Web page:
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Myanmar probe: Security forces likely committed war crimes:

NAYPYITAW, Myanmar (AP) — An independent commission established by Myanmar's government has concluded there are reasons to believe that security forces committed war crimes in counterinsurgency operations that led more than 700,000 members of the country's Muslim Rohingya minority to flee to neighboring Bangladesh.

However, the commission, headed by a Philippine diplomat, said in a report given Monday to President Win Myint that there is no evidence supporting charges that genocide was planned or carried out against the Rohingya.

The Independent Commission of Enquiry announced its findings in a press release posted on its Facebook page. It came just ahead of a decision by the United Nations' top court, scheduled for Thursday, on a request that Myanmar be ordered to halt what has been cast as a genocidal campaign against the Rohingya.

The African nation of Gambia brought legal action last year to the International Court of Justice in the Netherlands, alleging on behalf of the 57-country Organization of Islamic Cooperation that genocide occurred and continues.

State Counselor Aung San Suu Kyi, Myanmar's top leader, strongly denied wrongdoing by government forces at the initial hearing on the case in December. Monday's report issued by the commission said it found no evidence of genocide. But it went further than any public statements issued by Myanmar's government in suggesting government forces were guilty of major abuses.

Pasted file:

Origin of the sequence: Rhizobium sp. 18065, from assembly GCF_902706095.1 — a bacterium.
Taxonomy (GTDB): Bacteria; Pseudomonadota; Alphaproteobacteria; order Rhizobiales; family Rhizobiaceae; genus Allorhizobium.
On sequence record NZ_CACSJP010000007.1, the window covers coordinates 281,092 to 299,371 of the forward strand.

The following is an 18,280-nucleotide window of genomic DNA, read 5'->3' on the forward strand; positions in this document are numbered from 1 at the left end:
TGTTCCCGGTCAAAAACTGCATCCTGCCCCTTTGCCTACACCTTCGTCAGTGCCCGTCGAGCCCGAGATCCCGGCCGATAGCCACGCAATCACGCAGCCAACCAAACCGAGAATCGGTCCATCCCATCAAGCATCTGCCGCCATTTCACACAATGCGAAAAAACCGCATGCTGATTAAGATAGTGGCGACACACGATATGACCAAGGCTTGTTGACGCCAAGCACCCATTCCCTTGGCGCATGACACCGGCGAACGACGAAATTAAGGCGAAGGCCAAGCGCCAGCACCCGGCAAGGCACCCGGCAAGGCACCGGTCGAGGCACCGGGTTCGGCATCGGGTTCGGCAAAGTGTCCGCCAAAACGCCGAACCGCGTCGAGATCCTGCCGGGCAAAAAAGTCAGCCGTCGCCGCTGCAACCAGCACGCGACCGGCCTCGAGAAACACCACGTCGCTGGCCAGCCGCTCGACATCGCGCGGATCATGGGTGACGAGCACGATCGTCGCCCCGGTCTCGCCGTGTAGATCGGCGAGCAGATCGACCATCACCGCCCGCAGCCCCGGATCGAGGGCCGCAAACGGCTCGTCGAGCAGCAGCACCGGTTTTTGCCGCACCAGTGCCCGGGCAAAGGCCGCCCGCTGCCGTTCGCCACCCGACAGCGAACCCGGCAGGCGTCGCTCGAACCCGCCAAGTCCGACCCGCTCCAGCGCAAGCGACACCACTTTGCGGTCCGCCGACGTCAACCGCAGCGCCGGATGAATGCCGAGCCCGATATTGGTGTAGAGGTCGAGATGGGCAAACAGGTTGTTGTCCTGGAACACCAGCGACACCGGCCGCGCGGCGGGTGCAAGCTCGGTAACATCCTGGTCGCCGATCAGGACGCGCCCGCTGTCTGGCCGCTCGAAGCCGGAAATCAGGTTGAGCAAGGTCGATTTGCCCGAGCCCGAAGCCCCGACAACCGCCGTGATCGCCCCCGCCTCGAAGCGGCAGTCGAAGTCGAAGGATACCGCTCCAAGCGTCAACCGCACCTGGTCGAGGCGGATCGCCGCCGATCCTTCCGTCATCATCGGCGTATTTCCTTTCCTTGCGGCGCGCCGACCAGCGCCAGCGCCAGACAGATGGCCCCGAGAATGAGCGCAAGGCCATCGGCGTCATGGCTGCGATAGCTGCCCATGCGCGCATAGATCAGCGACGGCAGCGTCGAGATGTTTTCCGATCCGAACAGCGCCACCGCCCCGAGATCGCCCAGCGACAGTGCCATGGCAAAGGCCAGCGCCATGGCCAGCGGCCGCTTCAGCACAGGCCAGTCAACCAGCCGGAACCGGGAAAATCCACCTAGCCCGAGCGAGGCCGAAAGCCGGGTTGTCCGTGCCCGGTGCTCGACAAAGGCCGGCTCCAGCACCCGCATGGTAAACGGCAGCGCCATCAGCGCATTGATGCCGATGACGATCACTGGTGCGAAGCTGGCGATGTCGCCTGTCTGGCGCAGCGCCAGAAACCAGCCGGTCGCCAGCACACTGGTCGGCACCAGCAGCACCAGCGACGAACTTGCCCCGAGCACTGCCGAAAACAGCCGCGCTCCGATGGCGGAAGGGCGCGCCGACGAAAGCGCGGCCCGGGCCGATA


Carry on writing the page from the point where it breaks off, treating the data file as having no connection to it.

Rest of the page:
“Although these serious crimes and violations were committed by multiple actors, there are reasonable grounds to believe that members of Myanmar's security forces were involved" in war crimes, serious human rights violations, and violations of domestic law in 2017, it said.

“The killing of innocent villagers and destruction of their homes were committed by some members of the Myanmar's security forces through disproportionate use of force during the internal armed conflict," it said.

But the report points out that the security forces acted in response to deadly attacks organized by Rohingya guerrillas belonging to the Arakan Rohingya Salvation Army — ARSA. The commission's announcement said it would hand over its 461-page report to be used for investigations and possible prosecutions by Myanmar civil and military authorities.

A U.N. team also conducted a major investigation and found grounds for bringing charges of genocide. Its members were not allowed to enter Myanmar. They did much of their work interviewing Rohingya refugees in Bangladesh. The Independent Commission of Enquiry said its investigators were dispatched to Rakhine State, where the violence occurred, Yangon and the Myanmar capital Naypyitaw “for evidence collection.” But it makes no mention of visiting refugee camps in Bangladesh.

The commission is led by senior Philippine diplomat Rosario Manalo, and included retired Japanese diplomat Kenzo Oshima, Myanmar presidential adviser Aung Tun Thet and legal expert Mya Theinn, The inclusion of the Myanmar members close to the government raised doubts about its ability to deliver a credible report, especially because separate earlier investigations by the government and military did not yield much trustworthy information.

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